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Plant Science Today
Number of Followers: 0  

  This is an Open Access Journal Open Access journal
ISSN (Print) 2348-1900 - ISSN (Online) 2348-1900
Published by Horizon e-Publishing Group Homepage  [1 journal]
  • An ethnobotanical study of plants used by forest fringe communities of
           Lwali village (Pauri Garhwal, Uttarakhand)

    • Authors: Nidhi Bisht, Praveen Kumar Verma, Ranjana Negi, Anup Chandra
      Pages: 39 - 43
      Abstract: The paper provides information on traditional knowledge of plants used by fringe forest communities of village Lwali (District Pauri Garhwal). The paper deals with 35 plant species belonging to 34 genera of 29 families, that find mention in the local folklore. The plants have been provided with botanical names, vernacular names, parts used and ethnobotanical uses.
      PubDate: 2018-03-27
      Issue No: Vol. 5, No. 2 (2018)
  • Somaclonal variations for crop improvement: Selection for disease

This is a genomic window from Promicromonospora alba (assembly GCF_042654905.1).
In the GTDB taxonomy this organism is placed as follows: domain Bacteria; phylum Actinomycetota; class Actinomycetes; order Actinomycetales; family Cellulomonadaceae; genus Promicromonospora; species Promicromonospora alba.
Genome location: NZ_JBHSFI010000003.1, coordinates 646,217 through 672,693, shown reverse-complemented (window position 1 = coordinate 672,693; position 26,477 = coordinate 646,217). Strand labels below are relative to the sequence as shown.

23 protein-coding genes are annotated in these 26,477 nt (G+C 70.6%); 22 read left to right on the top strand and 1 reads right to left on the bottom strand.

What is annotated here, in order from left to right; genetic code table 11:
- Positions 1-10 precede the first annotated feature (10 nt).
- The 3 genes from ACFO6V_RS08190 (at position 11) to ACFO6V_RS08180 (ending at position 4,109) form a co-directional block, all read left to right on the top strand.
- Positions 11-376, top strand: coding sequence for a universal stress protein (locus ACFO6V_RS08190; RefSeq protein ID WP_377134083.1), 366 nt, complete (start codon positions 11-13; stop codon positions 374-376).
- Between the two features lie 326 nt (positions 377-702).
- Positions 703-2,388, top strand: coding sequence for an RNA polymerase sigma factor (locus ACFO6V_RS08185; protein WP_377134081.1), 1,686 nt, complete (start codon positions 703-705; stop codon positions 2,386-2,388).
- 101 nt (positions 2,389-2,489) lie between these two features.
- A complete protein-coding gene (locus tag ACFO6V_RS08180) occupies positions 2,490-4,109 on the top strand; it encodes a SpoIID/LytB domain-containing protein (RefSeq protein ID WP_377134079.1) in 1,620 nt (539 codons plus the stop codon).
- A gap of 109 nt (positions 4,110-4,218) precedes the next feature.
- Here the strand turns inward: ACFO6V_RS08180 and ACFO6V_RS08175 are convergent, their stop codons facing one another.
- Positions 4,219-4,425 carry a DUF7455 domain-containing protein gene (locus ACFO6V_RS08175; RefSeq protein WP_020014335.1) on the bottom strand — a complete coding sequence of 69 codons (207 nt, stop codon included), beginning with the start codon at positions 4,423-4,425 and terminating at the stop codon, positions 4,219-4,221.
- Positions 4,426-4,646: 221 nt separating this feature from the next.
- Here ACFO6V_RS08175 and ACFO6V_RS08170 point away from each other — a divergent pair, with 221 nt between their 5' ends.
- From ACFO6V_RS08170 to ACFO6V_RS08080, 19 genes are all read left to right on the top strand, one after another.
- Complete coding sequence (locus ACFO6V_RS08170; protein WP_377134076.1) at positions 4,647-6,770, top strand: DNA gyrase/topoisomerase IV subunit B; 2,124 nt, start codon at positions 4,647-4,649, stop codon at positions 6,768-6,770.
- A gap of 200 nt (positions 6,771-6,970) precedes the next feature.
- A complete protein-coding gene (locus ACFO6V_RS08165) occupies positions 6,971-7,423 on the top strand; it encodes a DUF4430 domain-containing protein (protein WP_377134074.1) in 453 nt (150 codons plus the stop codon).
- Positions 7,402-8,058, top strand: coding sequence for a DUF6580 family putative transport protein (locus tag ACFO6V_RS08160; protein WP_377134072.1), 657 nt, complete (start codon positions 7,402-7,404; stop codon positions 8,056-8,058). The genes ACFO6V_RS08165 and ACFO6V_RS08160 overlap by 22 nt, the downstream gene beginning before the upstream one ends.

resistant variants in vitro

    • Authors: Veena S Anil, Savitha Lobo, Spurti Bennur
      Pages: 44 - 54
      Abstract: Somaclonal variations (SV) are genetic or epigenetic changes induced in plant cell and tissue culture. Induction of somaclonal variation, is an alternate approach to conventional breeding and transgenic approaches to introduce desirable genetic variability in the gene pool. SVs that occur spontaneously in culture induce changes in a range of plant characters. However, the probability of improving a key agronomic trait such as disease resistance can be cumbersome when left to chance alone. The efficiency of developing disease resistant SVs is better with the imposition of an appropriate in vitro selection pressure. Selection agents that have been applied include pathogen elicitors, pathogen culture filtrate and purified pathotoxins. This method of SV selection has been successful in enhancing disease resistance in several crops and it is an accepted biotechnological approach with tremendous potential for crop improvement.